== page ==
Materials used for subsequent oxide reduction are iron ore (magnetite), mill scale, and metallic materials oxidized for oxide reduction.  In the case of iron ore, a refractory tube is filled with a combination of iron ore and a mix consisting of coal, coke, and limestone.  The tube is then passed through a kiln at ~1200°C.  The mix decomposes, producing a reducing atmosphere inside the tube and the magnetite ore is converted to metallic Fe.

Mill scale and oxidized metallic products are annealed to reduce both the oxygen and carbon contents.  FeO, Fe2O3, or Fe3O4, are reduced in the presence of a reducing atmosphere.  In addition, the carbon within the particles is removed via the formation of CO and CO2.

Hydrometallurgical manufacturing and thermal decomposition comprise alternative chemical methods.  Precipitation of a metal from a solution can be accomplished by using electrolysis, cementation, or chemical reduction.  This is done either from a solution containing an ore, or by means of precipitation of a metal hydroxide followed by heating which results in decomposition and reduction.

Electolytic deposition is often categorized as a fourth mode of powder fabrication; here we include it as a chemical method.  It involves the precipitation of a metallic element at the cathode of an electrolytic cell (Figure 4).  The most common application is in the production of copper powder.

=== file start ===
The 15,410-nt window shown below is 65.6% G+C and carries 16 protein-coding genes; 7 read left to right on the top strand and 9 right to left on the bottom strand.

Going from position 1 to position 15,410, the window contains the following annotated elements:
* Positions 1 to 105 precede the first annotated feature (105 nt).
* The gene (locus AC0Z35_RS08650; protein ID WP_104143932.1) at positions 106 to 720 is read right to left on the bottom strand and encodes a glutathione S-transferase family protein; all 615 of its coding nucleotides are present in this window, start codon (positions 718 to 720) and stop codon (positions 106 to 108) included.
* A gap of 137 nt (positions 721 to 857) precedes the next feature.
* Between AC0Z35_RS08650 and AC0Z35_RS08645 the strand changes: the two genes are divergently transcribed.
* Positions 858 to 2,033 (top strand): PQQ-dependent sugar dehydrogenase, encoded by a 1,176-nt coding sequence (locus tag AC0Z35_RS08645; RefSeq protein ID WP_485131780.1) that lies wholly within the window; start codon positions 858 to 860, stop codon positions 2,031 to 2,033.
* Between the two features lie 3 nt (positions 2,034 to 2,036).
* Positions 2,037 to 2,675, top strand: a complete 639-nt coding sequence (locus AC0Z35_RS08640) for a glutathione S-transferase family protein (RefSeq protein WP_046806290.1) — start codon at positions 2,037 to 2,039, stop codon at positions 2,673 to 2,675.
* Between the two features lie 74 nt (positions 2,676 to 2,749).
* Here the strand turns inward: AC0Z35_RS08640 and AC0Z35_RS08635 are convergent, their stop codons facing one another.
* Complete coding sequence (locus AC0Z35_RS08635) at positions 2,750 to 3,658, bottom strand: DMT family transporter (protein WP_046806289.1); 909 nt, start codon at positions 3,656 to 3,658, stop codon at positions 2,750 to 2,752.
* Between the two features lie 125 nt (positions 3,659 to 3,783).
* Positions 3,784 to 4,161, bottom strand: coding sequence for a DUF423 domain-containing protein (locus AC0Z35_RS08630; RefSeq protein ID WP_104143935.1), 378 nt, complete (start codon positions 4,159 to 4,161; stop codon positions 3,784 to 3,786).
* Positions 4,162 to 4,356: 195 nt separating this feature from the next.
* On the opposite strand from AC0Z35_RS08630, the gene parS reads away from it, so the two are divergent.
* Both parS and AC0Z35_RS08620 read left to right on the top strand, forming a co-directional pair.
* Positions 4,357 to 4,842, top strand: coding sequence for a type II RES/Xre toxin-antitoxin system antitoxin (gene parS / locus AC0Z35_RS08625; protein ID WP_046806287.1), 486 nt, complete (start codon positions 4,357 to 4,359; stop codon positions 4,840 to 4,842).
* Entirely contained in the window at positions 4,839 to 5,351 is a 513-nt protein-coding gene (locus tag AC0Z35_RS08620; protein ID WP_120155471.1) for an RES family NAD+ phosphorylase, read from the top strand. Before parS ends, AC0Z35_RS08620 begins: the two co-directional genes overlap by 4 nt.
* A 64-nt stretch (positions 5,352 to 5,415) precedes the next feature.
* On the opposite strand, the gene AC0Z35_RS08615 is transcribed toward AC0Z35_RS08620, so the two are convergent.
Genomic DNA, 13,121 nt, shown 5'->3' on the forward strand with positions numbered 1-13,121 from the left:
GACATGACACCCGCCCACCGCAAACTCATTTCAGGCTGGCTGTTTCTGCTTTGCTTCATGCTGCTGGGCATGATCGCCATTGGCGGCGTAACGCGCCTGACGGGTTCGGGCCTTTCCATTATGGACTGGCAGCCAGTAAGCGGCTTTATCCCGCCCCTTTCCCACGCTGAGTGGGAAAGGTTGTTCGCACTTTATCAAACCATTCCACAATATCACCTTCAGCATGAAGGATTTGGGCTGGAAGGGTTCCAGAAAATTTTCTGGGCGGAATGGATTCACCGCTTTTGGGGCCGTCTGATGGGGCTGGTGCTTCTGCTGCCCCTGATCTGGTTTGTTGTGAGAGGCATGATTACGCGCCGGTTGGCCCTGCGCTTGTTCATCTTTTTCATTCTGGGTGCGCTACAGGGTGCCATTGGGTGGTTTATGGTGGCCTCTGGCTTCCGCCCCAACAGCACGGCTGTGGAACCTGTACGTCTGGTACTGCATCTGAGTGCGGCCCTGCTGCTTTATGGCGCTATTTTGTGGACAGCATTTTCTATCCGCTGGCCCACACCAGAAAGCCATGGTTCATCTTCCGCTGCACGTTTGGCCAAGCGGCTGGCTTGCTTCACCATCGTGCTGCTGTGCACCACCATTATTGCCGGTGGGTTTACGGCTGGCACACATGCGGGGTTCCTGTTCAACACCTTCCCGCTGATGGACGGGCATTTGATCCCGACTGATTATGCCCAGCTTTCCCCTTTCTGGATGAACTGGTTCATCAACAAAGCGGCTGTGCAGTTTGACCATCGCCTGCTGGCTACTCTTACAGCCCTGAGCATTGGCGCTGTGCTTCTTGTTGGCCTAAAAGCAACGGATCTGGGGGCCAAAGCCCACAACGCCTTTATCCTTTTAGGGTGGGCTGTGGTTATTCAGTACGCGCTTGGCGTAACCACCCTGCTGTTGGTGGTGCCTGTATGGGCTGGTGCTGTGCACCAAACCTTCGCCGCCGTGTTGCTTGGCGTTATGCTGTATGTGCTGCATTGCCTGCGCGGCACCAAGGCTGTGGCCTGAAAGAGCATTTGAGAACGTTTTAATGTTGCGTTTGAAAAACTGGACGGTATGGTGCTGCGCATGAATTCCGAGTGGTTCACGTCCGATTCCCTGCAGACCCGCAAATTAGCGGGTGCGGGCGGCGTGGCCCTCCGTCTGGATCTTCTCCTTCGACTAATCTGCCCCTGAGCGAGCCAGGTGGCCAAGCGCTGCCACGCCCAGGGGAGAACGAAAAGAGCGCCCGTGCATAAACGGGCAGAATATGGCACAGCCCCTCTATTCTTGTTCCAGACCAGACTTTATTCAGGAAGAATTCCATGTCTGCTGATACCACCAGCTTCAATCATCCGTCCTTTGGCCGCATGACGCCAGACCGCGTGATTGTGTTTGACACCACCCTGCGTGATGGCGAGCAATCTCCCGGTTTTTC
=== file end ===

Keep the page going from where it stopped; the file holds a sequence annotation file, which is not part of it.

Figure 4: Electrolytic Cell Operation for Deposition of Powder-Schematic: Source "Powder Metallurgy Science" Second Edition, R.M. German, MPIF.

These manufacturing techniques result in powders with different characteristics and appearance, for use in specific applications (Figure 5).  Water atomization usually produces irregularly shaped particles free of internal porosity, whereas the shape of gas atomized particles is spherical, also without internal porosity.  Metal powders produced by oxide reduction are irregular in shape, have a large surface area, and usually contain a substantial amount of internal porosity.  Particles fabricated by milling or other mechanical methods exhibit a spectrum of shapes, depending on the relative ductility or brittleness of the feed material.  Ductile powders are generally flat with a high aspect ratio whereas brittle particles can be angular and regularly shaped.  The milling of agglomerated particles can cause the agglomerates to break up, sometimes with little effect on the shape of the individual particles.  Powder particles produced chemically can have shapes ranging from spherical to angular.  Electrolytic powders are of high purity with a dendritic morphology. 

 

Figure 5: Representative Metal Powders: (a) Chemical; Sponge Iron-Reduced Ore; (b) Electolytic: Copper; (c) Mechanical: Milled Aluminum Powder Containing Disperoids (17); (d) Water Atomization : Iron; (e) Gas Atomization: Nickel-Base Hardfacing Alloy.: Source "Atomization - The Production Of Metal Powders" A. Lawley, MPIF.

Production of prealloyed powders is possible with the atomization process.  The chemical composition of the feed material and alloy additions to the molten bath allow for the formulation of an almost unlimited combination of alloy compositions.